Most skilled data analysts and data scientists are quite comfortable with the concept of quick ad hoc queries, which is how they spend most of their time. They specialize in asking a creative question that they didn’t know that they had five minutes before, and they bring a wealth of experience and technical skill to make sense of the data in new ways. The challenge for this group is getting their hands on the right data in the first place or pivoting to a new data source when a hypothesis fails. Failing fast is great, but not if it will take weeks or months to start again. Many times, analysts are then told that it will be 2-10 weeks before their data is available. Thus, the major bottleneck to DataOps seems to lie in the alignment of the data provisioning pipeline to the analytics team, not in the skills of the analytics community.
But rather than just talk about data and analytics, I think it’s essential to widen the aperture a bit to include context around when the data will be required, and the analytics cycle it will generate. The data pipeline must be thought of as any operational process, aligning key manufacturing concepts such as supply chain planning, resource planning, and distribution planning. This requires a new framework for aligning 4 key items:
- Business Strategy
- Data Availability
- Analytics Execution
- Analytics Operationalization
Let’s break down the key activities and tools to enable this process.
At the heart of any analytics problem, there is a business need. While this seems obvious, it’s remarkable how difficult alignment is to maintain between analytics execution and the C suite. This is largely because popular culture has described modern analytics strategies like machine learning and artificial intelligence as techy and beyond the understanding of mere mortals. As a result, executives often delegate analytics strategy to technology, which is absolutely the wrong approach. Executives must focus on the connection of strategy to business moments that can be altered through data. Amazon and Netflix are deemed masters of “catching the customer in the act of deciding,” but this approach could be more ubiquitous with a little creativity. Imagine a doctor deciding on a diagnosis influenced by analytics, a banking customer choosing the best lending instrument to expand their house, or an insurance client receiving analytics about climate impact and influencing them to invest in flood insurance. Companies need to invest in processes that help to identify, prioritize, and fund these analytics projects as part of a carefully managed process. They also need to clearly understand how these analytics projects will be measured for value creation.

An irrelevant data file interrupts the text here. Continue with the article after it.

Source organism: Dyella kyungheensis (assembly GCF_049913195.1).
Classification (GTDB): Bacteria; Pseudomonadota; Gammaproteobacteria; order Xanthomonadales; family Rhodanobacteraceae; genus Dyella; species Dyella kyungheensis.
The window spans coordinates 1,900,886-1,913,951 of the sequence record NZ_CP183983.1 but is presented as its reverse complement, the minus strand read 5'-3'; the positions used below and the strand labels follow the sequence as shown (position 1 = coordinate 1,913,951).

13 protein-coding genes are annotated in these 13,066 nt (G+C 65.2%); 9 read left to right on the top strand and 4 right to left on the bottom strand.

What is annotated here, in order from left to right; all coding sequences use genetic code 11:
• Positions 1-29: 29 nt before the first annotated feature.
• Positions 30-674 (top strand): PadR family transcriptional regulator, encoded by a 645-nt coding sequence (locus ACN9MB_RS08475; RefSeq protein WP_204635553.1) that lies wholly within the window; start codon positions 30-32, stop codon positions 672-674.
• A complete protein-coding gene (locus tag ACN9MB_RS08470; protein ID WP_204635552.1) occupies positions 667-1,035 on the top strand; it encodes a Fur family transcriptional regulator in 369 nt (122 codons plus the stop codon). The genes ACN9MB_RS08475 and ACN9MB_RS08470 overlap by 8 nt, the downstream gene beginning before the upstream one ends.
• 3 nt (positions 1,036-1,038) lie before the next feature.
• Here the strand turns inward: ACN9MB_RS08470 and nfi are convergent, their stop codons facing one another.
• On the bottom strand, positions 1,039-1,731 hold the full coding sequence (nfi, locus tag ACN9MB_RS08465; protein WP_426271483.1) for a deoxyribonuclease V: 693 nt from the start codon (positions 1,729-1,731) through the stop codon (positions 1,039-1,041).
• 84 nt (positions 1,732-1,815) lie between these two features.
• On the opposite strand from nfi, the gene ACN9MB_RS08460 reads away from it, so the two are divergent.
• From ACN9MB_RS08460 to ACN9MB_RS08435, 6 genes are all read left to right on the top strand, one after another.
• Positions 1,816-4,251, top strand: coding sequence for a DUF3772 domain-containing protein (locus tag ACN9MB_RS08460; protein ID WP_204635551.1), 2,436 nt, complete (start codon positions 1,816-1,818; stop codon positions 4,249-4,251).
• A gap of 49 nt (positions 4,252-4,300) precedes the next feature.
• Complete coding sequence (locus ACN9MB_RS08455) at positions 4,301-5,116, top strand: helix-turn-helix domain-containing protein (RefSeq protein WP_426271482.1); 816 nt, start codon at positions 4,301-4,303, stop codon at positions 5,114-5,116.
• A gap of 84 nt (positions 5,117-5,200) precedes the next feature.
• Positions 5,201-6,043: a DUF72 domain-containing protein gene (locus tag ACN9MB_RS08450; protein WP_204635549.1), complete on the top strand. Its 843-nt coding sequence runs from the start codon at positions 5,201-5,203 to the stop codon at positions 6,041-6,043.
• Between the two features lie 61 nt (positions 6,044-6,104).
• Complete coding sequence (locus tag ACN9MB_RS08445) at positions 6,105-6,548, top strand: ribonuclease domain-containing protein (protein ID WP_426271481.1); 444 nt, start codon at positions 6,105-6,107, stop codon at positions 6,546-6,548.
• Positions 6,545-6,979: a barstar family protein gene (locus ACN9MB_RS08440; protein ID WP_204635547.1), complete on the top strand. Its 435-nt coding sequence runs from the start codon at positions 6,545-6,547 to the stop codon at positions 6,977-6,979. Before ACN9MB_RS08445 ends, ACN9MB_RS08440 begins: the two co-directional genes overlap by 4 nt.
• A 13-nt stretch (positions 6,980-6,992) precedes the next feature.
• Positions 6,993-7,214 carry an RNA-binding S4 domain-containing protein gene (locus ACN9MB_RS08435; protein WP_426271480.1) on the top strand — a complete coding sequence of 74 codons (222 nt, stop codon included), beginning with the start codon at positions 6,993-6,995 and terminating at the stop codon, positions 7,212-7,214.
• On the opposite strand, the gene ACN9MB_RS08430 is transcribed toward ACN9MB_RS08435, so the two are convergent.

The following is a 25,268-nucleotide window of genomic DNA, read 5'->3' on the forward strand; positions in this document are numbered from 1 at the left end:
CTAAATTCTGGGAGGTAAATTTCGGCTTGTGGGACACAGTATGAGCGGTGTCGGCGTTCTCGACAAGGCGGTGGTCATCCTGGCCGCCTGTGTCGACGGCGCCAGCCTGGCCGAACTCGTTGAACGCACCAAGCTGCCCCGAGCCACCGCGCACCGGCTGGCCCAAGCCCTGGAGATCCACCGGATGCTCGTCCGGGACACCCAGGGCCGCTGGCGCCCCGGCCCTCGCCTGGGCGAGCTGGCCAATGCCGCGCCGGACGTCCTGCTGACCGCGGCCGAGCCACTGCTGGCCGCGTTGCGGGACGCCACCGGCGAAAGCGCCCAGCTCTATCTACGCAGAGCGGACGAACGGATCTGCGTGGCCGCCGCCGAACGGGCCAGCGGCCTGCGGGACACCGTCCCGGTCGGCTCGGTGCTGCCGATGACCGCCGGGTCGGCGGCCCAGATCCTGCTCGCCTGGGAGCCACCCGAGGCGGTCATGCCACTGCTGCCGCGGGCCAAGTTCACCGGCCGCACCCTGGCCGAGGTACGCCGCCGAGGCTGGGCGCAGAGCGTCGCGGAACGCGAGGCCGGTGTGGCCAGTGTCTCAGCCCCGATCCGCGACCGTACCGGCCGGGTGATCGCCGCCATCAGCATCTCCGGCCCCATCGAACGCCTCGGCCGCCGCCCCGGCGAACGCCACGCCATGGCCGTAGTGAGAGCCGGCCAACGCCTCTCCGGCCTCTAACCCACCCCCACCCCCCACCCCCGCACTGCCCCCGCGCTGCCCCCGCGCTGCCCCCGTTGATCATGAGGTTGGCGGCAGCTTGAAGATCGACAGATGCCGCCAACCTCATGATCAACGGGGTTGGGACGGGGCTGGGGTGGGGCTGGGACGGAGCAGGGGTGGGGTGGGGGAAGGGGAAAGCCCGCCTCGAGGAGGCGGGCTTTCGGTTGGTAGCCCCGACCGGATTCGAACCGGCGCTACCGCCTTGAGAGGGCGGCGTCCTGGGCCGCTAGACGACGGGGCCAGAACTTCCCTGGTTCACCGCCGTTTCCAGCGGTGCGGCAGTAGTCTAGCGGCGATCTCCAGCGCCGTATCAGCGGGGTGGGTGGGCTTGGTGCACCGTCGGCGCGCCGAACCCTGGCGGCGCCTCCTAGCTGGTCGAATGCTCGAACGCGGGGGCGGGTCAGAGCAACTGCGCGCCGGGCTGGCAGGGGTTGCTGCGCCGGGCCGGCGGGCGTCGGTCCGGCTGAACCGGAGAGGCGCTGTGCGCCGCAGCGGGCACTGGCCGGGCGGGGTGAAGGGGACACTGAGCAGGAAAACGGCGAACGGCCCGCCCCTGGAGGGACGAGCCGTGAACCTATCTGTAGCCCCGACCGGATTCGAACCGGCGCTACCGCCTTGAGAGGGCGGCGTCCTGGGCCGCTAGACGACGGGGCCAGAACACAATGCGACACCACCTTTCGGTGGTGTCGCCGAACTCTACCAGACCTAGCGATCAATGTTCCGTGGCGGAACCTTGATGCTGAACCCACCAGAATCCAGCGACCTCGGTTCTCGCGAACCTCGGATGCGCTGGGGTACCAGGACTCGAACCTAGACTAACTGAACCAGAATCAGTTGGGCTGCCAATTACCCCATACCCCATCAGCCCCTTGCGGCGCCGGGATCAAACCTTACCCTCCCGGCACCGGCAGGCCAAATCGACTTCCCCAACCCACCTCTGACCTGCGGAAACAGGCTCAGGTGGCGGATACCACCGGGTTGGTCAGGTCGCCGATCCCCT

If we know what strategies are driving analytics, we can shift our attention to the data that might be important for these analytics. Customer attrition? Grab web logs, customer demographics, and transactions. Property risk? Try weather, geo-spatial data, and loss data.You get the idea. Companies need to focus on establishing a clear use case-based catalog of data. They need the ability to onboard, profile, describe, secure, and potentially prepare and obfuscate data quickly in anticipation of analytics sprints. A key concept here is data on demand for analytics. Processes should be robust to put data on the shelves in advance of the analytics execution, which requires speed measured in hours rather than weeks for data onboarding and catalog. Data Governance in this context is not about torturing data into truth, but rather clearly defining, classifying and provisioning data assets to people who are authorized to see it at speed and scale.
In a data democratized world, we need to expect more from our analytics user communities to read, work with, analyze, and argue with data. We also need to increase the skills at every position. Report readers should become report builders. Report builders should understand predictive modeling. Predictive modelers need to learn TensorFlow and machine learning technologies. They need to try and fail quickly. They need to experiment with new and interesting data sets. They need to follow a specific methodology to move from the aspirational value of the business strategy, to a committed value that acts as a trigger for business users to evaluate and prioritize against other initiatives. And most importantly, there must be a tie back to the business to quantify and evaluate potential business impact and prioritize for production deployment and balance against risk.
Now it’s time to deploy the app in a production context. This is where the DevOps portion of DataOps kicks in. Is the analytic performant in real-time? Is it clearly embedded in an application in a seamless way? Once it is put into production, likely in a limited way, operationalization processes must measure impact. This impact must come full circle to the business strategy. Is the analytics having the desired impact? Should we change our approach? Is the challenge one of concept, analytic utility, or deployment option? This closed loop process will provide a critical link back to the non-technical community and allow for clear measurement.
Let’s keep it real – this is not easy. If you have 30 minutes, you can watch me go into the details of the challenges of this integration at the December 2018 Forrester Conference here. There are significant cultural, procedural, political, and technical challenges in achieving this goal. But having a clear vision of the goal line with language that's business focused rather than technology focused, will most certainly accelerate this journey.